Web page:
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The post-war generation known as the Baby Boomers has changed society in countless ways, from music to rules of social behavior. Now that their kids are adults and they are nearing or entering retirement, they’ve got enough money and leisure time to support their dream cars.
It’s a fact: Boomers have the purchasing prowess, with 70% of the disposable income in the country under their thumbs. They’ve got the leisure time, as more and more of them move into retirement. They’ve even got the comfort buying luxury items that makes them ideal shoppers, consuming more optional goods than other age groups. And yet, this group of Americans is no longer considered prime marketing territory, since they’ve passed out of the 18-49 age bracket that most campaigns focus on. But why? Not marketing to this market segment is saying “no thanks” to an immense population of buyers just waiting to be tapped.
Traditionally, the 18-49 demographic is the main target of most companies’ marketing efforts. These are the people who are usually buying for families and collecting consumer goods at the fastest pace. Those older than that coveted demographic were relegated to less-favored status when it came to marketing because they didn’t represent as much sheer shopping need and interest overall. Smaller households meant a smaller buying market, before the advent of the customization that that digital marketing allows. But the Baby Boomers are different. There are more of them – a lot more. They were raised in an age of plenty, and have continuously defined themselves by their tastes and desires. They don’t even begin to consider themselves as old yet, and see no reason to stop accumulating the goods that please them. Ignoring the Boomers as buyers doesn’t make mathematical sense.
Besides their tantalizing purchasing power, these consumers possess another characteristic that should excite automobile dealerships: they enjoy life fully and are looking for ways to show it. They grew up in a time when car ownership was something to be desired and respected, never taken for granted or dismissed as optional. They looked forward to the day they would get their driver’s license, and excitedly saved for a first car of their own. They love driving and intend to make it as enjoyable an experience as possible. Boomers equate driving and car ownership with pleasure, independence and status in a way that younger generations increasingly do not. For the most part they’ve completed their child-rearing duties and are free to get in whatever kind of vehicle makes them happy. Like so many other Americans these days, they may be on a budget, but automobiles remain high on their list of priorities. In short, they’re the ideal car buyers.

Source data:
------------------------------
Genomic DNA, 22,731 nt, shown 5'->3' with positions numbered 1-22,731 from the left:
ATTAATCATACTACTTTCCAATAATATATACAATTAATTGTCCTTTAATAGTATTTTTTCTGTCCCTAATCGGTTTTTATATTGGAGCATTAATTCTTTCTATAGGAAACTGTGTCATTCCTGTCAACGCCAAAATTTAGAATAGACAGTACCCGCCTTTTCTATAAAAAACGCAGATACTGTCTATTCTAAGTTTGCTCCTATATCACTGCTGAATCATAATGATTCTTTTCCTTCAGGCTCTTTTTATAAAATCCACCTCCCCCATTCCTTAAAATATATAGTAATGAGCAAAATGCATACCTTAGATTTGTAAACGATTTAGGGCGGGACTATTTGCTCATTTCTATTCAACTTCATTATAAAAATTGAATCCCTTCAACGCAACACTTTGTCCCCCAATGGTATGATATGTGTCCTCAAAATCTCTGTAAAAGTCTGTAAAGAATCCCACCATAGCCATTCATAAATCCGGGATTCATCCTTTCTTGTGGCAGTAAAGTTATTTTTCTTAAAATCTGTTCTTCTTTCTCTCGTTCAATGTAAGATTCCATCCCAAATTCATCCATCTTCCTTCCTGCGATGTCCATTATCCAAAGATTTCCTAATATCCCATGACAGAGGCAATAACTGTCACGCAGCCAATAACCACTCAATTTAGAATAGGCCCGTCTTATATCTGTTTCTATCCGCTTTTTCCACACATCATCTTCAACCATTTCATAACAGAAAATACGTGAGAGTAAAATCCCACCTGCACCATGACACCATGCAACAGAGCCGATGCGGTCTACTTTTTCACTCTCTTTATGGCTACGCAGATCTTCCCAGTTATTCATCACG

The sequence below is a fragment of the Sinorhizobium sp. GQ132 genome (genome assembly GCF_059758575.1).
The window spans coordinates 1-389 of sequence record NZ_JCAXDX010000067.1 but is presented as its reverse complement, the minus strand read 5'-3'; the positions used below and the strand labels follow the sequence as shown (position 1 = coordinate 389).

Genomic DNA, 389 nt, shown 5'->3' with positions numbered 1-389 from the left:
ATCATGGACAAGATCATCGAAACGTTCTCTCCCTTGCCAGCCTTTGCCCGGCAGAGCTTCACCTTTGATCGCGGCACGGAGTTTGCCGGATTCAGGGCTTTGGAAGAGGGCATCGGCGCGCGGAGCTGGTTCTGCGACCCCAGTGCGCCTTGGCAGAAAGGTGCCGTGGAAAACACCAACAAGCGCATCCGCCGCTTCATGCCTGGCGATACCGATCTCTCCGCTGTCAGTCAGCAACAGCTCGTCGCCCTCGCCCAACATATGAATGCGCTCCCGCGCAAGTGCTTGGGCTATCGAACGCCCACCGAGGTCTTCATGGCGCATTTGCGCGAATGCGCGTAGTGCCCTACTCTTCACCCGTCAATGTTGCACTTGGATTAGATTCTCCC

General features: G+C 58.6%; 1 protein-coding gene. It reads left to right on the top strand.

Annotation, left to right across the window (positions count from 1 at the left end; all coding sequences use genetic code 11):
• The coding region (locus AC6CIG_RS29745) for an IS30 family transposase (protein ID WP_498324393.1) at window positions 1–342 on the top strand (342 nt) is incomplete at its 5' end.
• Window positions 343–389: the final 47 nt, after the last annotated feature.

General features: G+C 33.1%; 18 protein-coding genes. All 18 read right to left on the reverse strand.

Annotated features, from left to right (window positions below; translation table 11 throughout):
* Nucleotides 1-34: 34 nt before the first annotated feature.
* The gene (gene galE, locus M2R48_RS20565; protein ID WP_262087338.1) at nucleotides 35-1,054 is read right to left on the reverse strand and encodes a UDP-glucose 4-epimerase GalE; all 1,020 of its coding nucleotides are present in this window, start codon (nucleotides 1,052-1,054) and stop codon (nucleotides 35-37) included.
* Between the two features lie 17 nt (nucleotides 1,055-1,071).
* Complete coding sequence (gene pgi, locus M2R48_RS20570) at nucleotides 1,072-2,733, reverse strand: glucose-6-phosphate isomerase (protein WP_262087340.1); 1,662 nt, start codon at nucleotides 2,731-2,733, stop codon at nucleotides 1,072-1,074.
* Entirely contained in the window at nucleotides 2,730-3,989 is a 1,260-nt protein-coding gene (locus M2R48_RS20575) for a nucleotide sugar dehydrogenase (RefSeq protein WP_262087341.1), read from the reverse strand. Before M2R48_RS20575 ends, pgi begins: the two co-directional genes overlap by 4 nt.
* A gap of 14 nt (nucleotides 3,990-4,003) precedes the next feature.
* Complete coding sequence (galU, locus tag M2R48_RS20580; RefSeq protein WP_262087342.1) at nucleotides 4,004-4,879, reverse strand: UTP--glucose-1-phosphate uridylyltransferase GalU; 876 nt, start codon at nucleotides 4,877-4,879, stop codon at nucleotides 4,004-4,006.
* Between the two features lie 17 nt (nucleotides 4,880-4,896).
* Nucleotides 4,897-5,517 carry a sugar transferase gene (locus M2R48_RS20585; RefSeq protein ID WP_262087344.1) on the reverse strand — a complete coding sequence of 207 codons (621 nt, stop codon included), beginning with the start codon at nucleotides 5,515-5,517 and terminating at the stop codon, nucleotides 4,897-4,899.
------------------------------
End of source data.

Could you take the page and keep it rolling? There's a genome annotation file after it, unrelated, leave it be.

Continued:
They’ve earned the right to have exactly the car they want – they did the time in minivans and station wagons that parenthood demanded and now it’s their turn to indulge a bit. Always wanted a luxury sedan? Go for it! There’s virtually no risk of finding juice boxes under the seats. Still have a desire for a powerful convertible like the one your dad let you drive occasionally? It can be yours now that you don’t need the extra space that an infant safety seat requires. The best message to give boomers is that they’ve worked hard and now it’s time to reward themselves with the cars they’ve always wanted.
Pleasure, freedom and social status are where Boomers’ heads are, as they’ve always more or less been. As automobile dealers, you’ve got what they want sitting on the showroom floor. Use music, iconic images and generational mottos to make the connection. Do everything in your power to deliver a truly customer-friendly buying experience. Remember that they are savvy shoppers who are likely to have done their research, gotten their financial ducks in a row and come for a look when nearing readiness to buy. As a group, far more of these shoppers than most others can be converted to buyers if they’re met with a positive sales process and courted suitably.
Older drivers haven’t always been treated by automobile marketers in logical manner. More hybrid vehicles are sold to this age group than any other, but there is little or no marketing to reflect that and encourage the substantial interest already present. Chevy Cruze Eco even produced a commercial that ran during the Super Bowl, openly mocking older viewers. It’s not smart to alienate any market segment, much less one that can do your industry as much good as the 50-and-over crowd can. There are glimmers of hope though. The Toyota Venza is designed to offer older drivers the features they want, and the marketing has done a good job communicating to this audience.
Turn Boomers into buyers with marketing messages that respect the group and its youthful self-image. Today’s grandparents may love golf and antique shows just like yours, but they want to arrive in a vehicle that says they’ve come to win and they mean to have a blast getting there.